By Pelle Guldborg Hansen & Andreas Maaløe Jespersen
"It's just easier to do it yourself, rather than asking and then waiting for somebody to come and help." We all know this way of reasoning. However, it may easily become a huge problem and a big expense at work, if a helping hand is what ultimately stands between another day at work and a long term working injury.
This is especially true if you are working in a team, but fail to call upon a helping hand when handling heavy objects and other physically taxing working tasks. In such situations, 'just doing it yourself' may lead to the repetition of unhealthy movements or just that one wrong lift that your back will regret for months to come.
It is not just that many workplaces are abundant with these kinds of hidden-risk tasks - i.e. tasks where the individual worker may obviously succeed in performing the task on her own, but a collective effort relieves long term, yet often, invisible consequences or seriously reduce the invisible risk of a sudden injury. It also seems reasonable to suspect that the problem may be reinforced by several external factors, such as norms of masculinity or self-reliance, or if the working team suffers from a low level of social capital.
So how do we deal with hidden-risk tasks?
One obvious "solution" is dealing with the problem by ignoring it and thereby failing to end up in the important conversation were we realize the hidden nature of the problem as a group or team. If this is the case, the hidden-risk problem is not only maintained in our working-environment. Its consequences may also persist to damage the team's social capital by increasing the frequency of replacements, drain the budget with temporaries, and causing the team to work faster, harder and at higher risk when being low on staff.
Even when we do succeed in establishing a mutual recognition of hidden-risk problems, my experience is that we often fail to take appropriate measures to deal with them. We approach problems of hidden-risk by targeting our social-norms or a team's social capital in the hope that the effect will then spill-over in the right situation.
At its worst this means talking about what we "ought to do" or "ought to have done" and possibly ending up playing the blame game. At its best it means building up the team's social capital and then crossing fingers hoping that this will kick in at just the right moment - i.e. when you need that helping hand, although you could have done it by yourself.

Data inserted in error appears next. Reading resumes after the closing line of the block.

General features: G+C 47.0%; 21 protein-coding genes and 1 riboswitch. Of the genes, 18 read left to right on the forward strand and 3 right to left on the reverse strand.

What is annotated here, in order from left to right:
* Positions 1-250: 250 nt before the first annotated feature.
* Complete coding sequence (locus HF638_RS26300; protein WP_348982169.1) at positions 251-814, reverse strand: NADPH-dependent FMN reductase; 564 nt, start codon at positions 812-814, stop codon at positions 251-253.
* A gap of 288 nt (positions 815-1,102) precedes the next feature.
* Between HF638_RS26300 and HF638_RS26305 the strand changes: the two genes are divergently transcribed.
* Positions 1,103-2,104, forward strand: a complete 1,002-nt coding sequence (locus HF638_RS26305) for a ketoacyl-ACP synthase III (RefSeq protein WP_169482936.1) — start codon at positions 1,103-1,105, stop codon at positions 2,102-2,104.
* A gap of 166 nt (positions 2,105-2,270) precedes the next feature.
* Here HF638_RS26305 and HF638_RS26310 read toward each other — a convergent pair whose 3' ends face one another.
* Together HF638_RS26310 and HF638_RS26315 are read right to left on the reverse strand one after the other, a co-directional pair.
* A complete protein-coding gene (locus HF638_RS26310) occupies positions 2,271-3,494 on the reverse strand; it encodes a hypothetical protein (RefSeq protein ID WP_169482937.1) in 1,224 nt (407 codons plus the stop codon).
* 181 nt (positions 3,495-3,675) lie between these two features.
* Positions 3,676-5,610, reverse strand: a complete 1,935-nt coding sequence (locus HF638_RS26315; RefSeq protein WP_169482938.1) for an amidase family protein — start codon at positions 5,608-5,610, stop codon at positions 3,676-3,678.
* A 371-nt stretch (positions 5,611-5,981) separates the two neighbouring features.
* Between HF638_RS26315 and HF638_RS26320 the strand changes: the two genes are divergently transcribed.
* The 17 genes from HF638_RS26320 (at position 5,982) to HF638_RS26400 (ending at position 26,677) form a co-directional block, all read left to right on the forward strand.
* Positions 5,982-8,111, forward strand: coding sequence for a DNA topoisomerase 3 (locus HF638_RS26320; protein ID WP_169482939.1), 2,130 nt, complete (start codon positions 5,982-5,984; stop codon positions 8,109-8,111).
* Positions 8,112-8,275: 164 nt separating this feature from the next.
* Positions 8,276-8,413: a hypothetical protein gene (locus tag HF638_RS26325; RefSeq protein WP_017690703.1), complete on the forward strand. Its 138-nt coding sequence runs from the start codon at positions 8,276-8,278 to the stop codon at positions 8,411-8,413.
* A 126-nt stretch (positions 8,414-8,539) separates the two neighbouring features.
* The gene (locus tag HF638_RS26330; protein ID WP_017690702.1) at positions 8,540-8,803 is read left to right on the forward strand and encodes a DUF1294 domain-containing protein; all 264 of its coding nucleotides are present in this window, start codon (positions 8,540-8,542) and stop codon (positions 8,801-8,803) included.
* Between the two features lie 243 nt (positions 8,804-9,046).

A nudge to reduce injuries at work
However, the other day when giving a talk at OKÆ, Pelle was presented with a good example of how to use nudging to deal with the problem of hidden-risk. In the municipality's big central kitchen OKÆ Foodservice a poster displays how many days have passed since the last working injury occurred. In fact, we've since then been told that this nudge has been used at factories since the '50ties! (please comment if you know anything about this).
This poster neither changes the options available to the staff, nor the structure of incentives embedded in their working environment. Thus, it qualifies as a nudge. Yet, I think it very likely that it may help reduce work injuries related to hidden-risk problems.
For one, as you can see, the chosen design requires the poster to be updated every day with a marker. Thus it functions as a continuous reminder. Everyday, at least one person has to think about the risk of injuries at work.
Second, it may function as a "catcher". That is, on the same line as the Fly in the Urinal and calorie labels on menus it may catch the attention of those working in a hidden-risk environment (though we think the there's some space for improving the chosen design).
Third, the poster re-frames the hidden-risk problems likely to cause injuries at work, so that from being a theme of individual consideration, responsibility and consequence, hidden-risk problems in the working environment become a collective consideration, responsibility and problem. Ideally this means that you will no longer need to ask for that helping hand, when you could do it on your own. Instead others will be on the look-out to prevent those hidden-risks from materializing. That is, it may help to promote ground-floor team-work as a means to avoid situations of risk by creating a new frame of reference that emphasizes the collective aspect of the possible consequences and creating a healthy competition where the team competes against itself.
A word of caution
While the poster may help avoid hidden-risk problems at work, it may also lead to some negative and unintended effects. Might workers for instance come to hide their work-injuries from co-workers and employers in order not to ruin the record?
Of course, this is one of those instances where the role of social capital becomes important. Yet, social capital may even worsen such unintended effects, if nudging is combined with other measures.
Why? Injuries will always happen, but just as hidden-risks, they may not be observable. The poster-system doesn't allow for that "margin of error" to save "the record". This means that if e.g. one tries to combine this nudge with a premium for achieving a particular record - e.g. 100 days - one may ultimately not only reinforce the unintended effect by having workers hide their injuries to save "the record". They will also have a strong reason to hide the injury in order to save the team's premium - a reason that may indeed be conjectured to be reinforced by higher levels of social capital within the team.
Unfortunately, the premium combination has been chosen at Foodservice - it's just so natural for us to reward behavior, even when we only need a nudge.